A Fox spokesman said in a statement that "while Mr. Ergen wraps himself in the flag of 'innovation,' the idea of using technology to exploit others' intellectual property for personal gain is not a new or innovative idea." The spokesman also said "Dish hasn't unleashed this product on the vast amounts of cable programming in which it sells advertising," where it has "ample opportunity" to test Mr. Ergen's advertising ideas. CBS said in a statement, "In the end, we expect our programming content to be handled responsibly by distributors. When that's not done, we have to look at all options." ABC declined to comment. NBC didn't respond to requests for comment.

Mr. Ergen says networks-and advertisers-need to develop more targeted commercials "that you're not going to want to hop over," and he says he has "half a dozen creative ideas" about how to do that. Efforts to develop more targeted TV ads have been tried for years, gaining little traction, partly because of concerns about privacy. One ad executive expressed skepticism about Mr. Ergen's suggestions. "That's like putting nice drapery on top of a casket," he said. "It's 99% more likely that the about retransmission fees." Wall Street Journal; also in the Journal Ergen seen an opening for Dish's new wireless network.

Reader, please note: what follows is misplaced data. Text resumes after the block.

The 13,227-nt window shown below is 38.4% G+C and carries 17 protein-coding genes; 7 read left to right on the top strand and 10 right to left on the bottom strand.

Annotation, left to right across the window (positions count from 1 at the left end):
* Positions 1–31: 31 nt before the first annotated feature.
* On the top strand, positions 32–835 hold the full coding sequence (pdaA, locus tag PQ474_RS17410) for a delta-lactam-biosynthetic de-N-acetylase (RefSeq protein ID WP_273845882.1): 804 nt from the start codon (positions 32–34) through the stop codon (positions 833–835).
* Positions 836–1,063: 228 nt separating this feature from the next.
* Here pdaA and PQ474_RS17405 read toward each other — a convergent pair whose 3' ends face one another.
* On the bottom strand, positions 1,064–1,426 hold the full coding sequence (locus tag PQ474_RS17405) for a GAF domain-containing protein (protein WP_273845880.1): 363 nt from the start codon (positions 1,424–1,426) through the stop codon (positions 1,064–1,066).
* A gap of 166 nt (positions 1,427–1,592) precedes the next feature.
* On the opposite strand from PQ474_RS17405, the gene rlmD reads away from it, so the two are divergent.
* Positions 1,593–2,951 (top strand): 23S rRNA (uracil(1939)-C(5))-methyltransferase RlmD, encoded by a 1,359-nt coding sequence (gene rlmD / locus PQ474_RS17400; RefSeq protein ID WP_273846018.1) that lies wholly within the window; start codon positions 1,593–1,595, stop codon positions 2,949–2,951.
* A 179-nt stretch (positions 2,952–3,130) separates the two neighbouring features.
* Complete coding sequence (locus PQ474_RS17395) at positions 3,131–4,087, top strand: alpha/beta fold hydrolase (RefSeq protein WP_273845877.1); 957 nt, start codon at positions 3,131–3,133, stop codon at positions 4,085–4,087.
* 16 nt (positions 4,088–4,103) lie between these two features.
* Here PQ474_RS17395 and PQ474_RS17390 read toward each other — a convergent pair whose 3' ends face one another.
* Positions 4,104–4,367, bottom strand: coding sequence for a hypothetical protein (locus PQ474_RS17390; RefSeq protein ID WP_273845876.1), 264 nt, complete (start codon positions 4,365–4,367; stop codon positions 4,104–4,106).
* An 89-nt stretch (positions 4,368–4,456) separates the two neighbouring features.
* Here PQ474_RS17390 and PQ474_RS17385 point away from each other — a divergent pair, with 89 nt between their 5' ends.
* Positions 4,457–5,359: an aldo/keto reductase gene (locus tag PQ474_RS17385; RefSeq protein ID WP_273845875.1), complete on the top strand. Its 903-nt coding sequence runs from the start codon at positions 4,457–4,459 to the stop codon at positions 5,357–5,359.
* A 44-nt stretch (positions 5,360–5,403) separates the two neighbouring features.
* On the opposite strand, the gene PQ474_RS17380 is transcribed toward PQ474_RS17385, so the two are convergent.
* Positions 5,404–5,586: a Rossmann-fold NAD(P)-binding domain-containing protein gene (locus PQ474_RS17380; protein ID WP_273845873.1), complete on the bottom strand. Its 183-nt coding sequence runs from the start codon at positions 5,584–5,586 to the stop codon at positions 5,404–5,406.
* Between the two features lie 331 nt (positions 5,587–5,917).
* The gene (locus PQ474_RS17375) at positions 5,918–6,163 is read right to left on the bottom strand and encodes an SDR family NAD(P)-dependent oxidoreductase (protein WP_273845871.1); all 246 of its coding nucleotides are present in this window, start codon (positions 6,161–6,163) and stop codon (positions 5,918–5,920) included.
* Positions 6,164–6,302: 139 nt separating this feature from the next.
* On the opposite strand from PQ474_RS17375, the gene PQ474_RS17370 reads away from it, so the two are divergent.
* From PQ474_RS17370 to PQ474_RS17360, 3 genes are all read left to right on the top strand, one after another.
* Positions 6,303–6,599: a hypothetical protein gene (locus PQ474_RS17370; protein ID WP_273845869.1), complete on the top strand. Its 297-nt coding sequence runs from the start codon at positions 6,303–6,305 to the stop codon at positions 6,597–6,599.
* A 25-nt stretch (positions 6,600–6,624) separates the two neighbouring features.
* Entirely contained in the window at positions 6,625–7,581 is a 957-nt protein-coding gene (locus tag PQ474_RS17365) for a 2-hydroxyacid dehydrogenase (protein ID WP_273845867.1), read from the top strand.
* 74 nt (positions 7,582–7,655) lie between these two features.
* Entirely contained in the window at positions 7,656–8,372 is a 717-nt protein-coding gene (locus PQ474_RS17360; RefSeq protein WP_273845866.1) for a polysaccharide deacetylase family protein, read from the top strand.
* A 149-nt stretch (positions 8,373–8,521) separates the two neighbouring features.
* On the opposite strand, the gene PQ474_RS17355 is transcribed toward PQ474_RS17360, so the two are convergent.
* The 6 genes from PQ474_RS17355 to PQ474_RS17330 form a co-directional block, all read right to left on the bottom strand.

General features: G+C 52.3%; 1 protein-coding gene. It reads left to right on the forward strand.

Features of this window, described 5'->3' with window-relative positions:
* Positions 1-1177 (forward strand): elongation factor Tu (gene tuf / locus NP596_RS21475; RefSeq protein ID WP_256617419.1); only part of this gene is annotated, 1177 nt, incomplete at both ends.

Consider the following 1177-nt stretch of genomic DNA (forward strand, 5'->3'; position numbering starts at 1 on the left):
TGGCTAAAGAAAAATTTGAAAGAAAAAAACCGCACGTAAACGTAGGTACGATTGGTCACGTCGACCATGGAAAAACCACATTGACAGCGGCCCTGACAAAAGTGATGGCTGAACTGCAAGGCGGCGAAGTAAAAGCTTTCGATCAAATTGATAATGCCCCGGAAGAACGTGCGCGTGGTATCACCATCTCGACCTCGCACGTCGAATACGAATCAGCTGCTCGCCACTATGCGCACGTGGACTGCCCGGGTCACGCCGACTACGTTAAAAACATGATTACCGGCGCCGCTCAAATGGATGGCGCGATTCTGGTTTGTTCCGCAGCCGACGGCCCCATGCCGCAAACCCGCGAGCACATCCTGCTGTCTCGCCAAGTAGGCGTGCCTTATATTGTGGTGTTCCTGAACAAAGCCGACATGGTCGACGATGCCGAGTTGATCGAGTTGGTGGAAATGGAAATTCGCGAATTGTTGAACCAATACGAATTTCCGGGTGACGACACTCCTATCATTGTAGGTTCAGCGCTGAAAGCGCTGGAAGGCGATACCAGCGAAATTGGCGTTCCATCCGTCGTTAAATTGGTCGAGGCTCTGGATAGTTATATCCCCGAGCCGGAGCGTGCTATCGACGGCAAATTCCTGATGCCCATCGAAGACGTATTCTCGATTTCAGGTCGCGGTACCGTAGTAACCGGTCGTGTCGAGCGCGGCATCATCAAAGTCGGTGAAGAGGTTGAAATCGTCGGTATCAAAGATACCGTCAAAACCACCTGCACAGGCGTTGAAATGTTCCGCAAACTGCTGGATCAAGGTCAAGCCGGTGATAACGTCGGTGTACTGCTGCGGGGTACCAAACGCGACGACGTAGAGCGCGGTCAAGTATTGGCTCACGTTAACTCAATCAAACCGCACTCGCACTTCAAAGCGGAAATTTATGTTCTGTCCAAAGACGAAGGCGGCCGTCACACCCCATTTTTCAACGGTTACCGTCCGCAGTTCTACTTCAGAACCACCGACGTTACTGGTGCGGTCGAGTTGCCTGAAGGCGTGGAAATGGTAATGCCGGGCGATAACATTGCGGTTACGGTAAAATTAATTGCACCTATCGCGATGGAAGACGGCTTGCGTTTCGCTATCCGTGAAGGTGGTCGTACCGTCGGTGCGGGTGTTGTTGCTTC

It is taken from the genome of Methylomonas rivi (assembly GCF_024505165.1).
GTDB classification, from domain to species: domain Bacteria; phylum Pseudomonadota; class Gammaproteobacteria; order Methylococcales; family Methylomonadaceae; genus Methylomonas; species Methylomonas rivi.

There's "off message." And then there's former Pennsylvania Gov. Ed Rendell.

First, Rendell said a number of times that it was wrongheaded for President Obama to attack Mitt Romney's experience with the private equity firm Bain Capital. Then, on Wednesday, he was quoted in the Huffington Post saying that Pennsylvania, with 20 electoral votes, is very much "in play" for the Republicans; this runs counter to the CW that the state has become at least light-blue, or likely Democratic in presidential contests. "It's going to be a close election," Rendell said. "The president is not going to do well in the west. He lost 11 of 12 southwestern Democratic counties in 2008, even though he won the state by 11 points."